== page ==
A Countdown to Christmas: 25 (+1) Must-Watch Holiday Movies

A Countdown to Christmas: 25 (+1) Must-Watch Holiday Movies


11 minute read

It’s the most wonderful time of the year! We asked the LitJoy staff to give us their must-watch holiday movies and what follows is the outcome. There are some traditional classics, rom-coms, and yes, even some that raise the age-old debate “is that really a Christmas movie?” but those are in part two.

So, grab a cup of eggnog and join us for a countdown to Christmas!

Classic Christmas

a black and white image of the Bailey family by a Christmas tree from the 1946 It's a Wonderful Life

It’s a Wonderful Life (1946)

“Every time a bell rings, an angel gets its wings!” And good ol’ Angel 2nd Class Clarence Odbody certainly deserves those wings after helping George Bailey, played by James Stewart, see just how much he means to everyone in Bedford Falls and especially at George’s father’s Building & Loan Company. Well, maybe everyone except Mr. Potter.

Fun fact: It's a Wonderful Life is based on the story "The Greatest Gift" by Philip Van Doren Stern published in 1943. And it still happens to be the most watched must-watch holiday movies of all time!

Miracle on 34th Street (1947)

Here’s to holiday sentimentality and a reason to keep believing in Santa Claus. Miracle on 34th Street is a classic, feel-good, delightfully charming movie that has been a yuletide staple for the whole family since 1947. The 1994 adaptation has also won the hearts of many with Mara Wilson, also known for playing the lead in Matilda, as the skeptical Susan Walker.

a black and white image of Kris Kringle and Susan Walker in the 1947 version of Miracle on 34th Street
characters from the classic Rudolph the Red-Nosed Reindeer tv special

Rudolph the Red-Nosed Reindeer (1964)

This 55-minute TV special has aired every Christmas since 1964 making it the longest running TV special in history! It is a timeless classic showing incredible artistry with its use of stop-motion animation and puppets. Johnny Marks’ music and the memorable voice of Burl Ives as Sam the Snowman make Rudolph the Red-Nosed Reindeer a memorable hit with characters like Hermey, Yukon Cornelius, and the Abominable Snow Monster.

A Charlie Brown Christmas (1965)

Another favorite family tradition is watching A Charlie Brown Christmas, one of the many Peanuts specials that have found their way into our homes year after year. The television special first aired in 1965. The opening notes to "Christmas Time Is Here" and Charlie Brown working through his melancholy to understand the true meaning of Christmas get us every time.

Charlie Brown and Snoopy with the Charlie Brown Christmas tree representing the Charlie Brown Christmas special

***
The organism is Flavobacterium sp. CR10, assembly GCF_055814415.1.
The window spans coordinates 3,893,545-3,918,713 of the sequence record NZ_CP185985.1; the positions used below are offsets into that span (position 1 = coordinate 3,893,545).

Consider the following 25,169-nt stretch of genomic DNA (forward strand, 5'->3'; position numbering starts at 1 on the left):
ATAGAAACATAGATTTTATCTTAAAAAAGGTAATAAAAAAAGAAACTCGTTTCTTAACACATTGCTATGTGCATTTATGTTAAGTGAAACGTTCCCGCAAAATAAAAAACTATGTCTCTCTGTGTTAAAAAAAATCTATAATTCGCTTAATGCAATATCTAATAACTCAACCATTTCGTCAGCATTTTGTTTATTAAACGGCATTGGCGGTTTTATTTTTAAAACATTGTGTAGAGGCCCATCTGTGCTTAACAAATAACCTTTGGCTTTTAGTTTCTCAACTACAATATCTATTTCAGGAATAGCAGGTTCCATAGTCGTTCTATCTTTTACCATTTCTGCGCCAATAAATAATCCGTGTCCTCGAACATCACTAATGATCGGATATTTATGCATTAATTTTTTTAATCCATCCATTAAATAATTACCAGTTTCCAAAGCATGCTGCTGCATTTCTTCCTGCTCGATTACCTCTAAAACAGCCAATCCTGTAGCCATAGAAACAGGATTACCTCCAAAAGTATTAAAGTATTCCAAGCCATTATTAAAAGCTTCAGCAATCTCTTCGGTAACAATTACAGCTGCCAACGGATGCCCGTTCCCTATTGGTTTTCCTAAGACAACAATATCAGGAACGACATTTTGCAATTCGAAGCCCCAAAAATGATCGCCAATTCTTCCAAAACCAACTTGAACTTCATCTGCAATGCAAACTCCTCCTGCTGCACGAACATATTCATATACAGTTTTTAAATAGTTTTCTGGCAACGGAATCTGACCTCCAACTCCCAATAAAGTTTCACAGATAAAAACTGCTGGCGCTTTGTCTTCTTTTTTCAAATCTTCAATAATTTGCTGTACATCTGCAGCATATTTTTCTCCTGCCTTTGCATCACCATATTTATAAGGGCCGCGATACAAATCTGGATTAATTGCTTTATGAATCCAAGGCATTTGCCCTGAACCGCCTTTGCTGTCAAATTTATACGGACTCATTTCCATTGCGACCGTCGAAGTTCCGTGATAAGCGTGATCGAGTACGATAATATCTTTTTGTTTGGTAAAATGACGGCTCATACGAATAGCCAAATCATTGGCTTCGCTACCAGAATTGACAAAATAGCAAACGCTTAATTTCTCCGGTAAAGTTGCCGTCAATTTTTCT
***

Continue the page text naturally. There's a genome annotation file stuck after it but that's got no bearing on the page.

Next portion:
cover of Frosty the Snowman television special on DVD

Frosty the Snowman (1969)

Like Rudolph the Red-Nosed ReindeerFrosty the Snowman was a Rankin/Bass production adapted by Romeo Muller, Jr. and won the hearts of families all over when it first aired in 1969. Frosty comes to life with iconic comedian Jimmy Durante as the special’s narrator. At only 25 minutes, this classic animated story about a magical snowman’s journey to the North Pole is an essential—and quick—holiday watch.

The Polar Express (2004)

Based on the 1985 children’s book by Chris Van Allsburg, the 2004 adaptation featuring Tom Hanks is both beautiful and magical. Watching this movie at home with loved ones every year reminds us of the spirit of the holiday season. The music is award-winning and the animation is surreal, inspiring viewers to keep believing in the magic of Christmas.

The Polar Express movie poster for must-watch holiday movies article
Klaus movie poster

Klaus (2019)

A Spanish-American animated Christmas film written and directed by Sergio Pablos, Klaus tells the tale of an unlikely friendship between a postman and a toymaker that eventually gives the world its legendary Santa Claus. With uniquely gorgeous animation, the movie is just a bit creepy, quite a bit funny, and absolutely heartwarming—an instant holiday classic.

Christmas in Whoville

How the Grinch Stole Christmas! (1966)

Theodor Geisel, the infamous Dr. Seuss, gave readers the beloved story of Cindy Lou Who down in Whoville and the Grinch born with a heart two sizes too small in 1957. Nine years later, an animated version found its way to television, and since then the Grinch is almost as iconic as Santa Claus himself! Since it’s short, we recommend watching it first before diving into a Grinch movie marathon.

the original Dr. Suess's Grinch television special advertisement
Jim Carrey as the Grinch

Dr. Seuss’ How The Grinch Stole Christmas (2000)

Forty-four years after the Grinch's first animated release, we got an updated Grinch adaptation with a backstory. Jim Carrey’s Grinch is everything you would expect the Grinch to be. This one may deviate from the original with darker undertones, but the Grinch charms his way into your hearts in this version once again.

The Grinch (2018)

With the 2018 version, the animation comes back but is much softer than either the original or the live-action version. Benedict Cumberbatch is quite good as the Grinch. This version is great for littles who may not be so keen on the darker Grinches of Christmases past.

Fun fact: This version of The Grinch is the #1 highest grossing of the must-watch holiday movies ever at $540 million!

2018 animated Grinch movie poster

Comedy Christmas

A Christmas Story movie poster

A Christmas Story (1983)

As a movie based on fictional childhood stories as told by radio personality Jean Shepherd there’s something relatable about A Christmas Story—a story of middle class families during the holidays told through the eyes of a nine-year-old who just wants a Red Ryder BB Gun. It’s realistic and sarcastic and funny because it could very well be true. Ralphie's friends were our friends; I mean can Flick really say no to the triple dog dare?

Fun fact: Shel Silverstein was the one who helped Shepherd turn these stories into a book called In God We Trust: All Others Pay Cash published in 1966.

Scrooged (1988)

There probably hasn’t been a story adapted as many times as Charles Dickens’ A Christmas Carol. While there are many spectacular adaptations out there (hello 1992’s The Muppet Christmas Carol), they all follow the original pretty closely. All except, Scrooged with Bill Murray as Frank Cross—a modern and much more cruel and soulless Ebenezer Scrooge.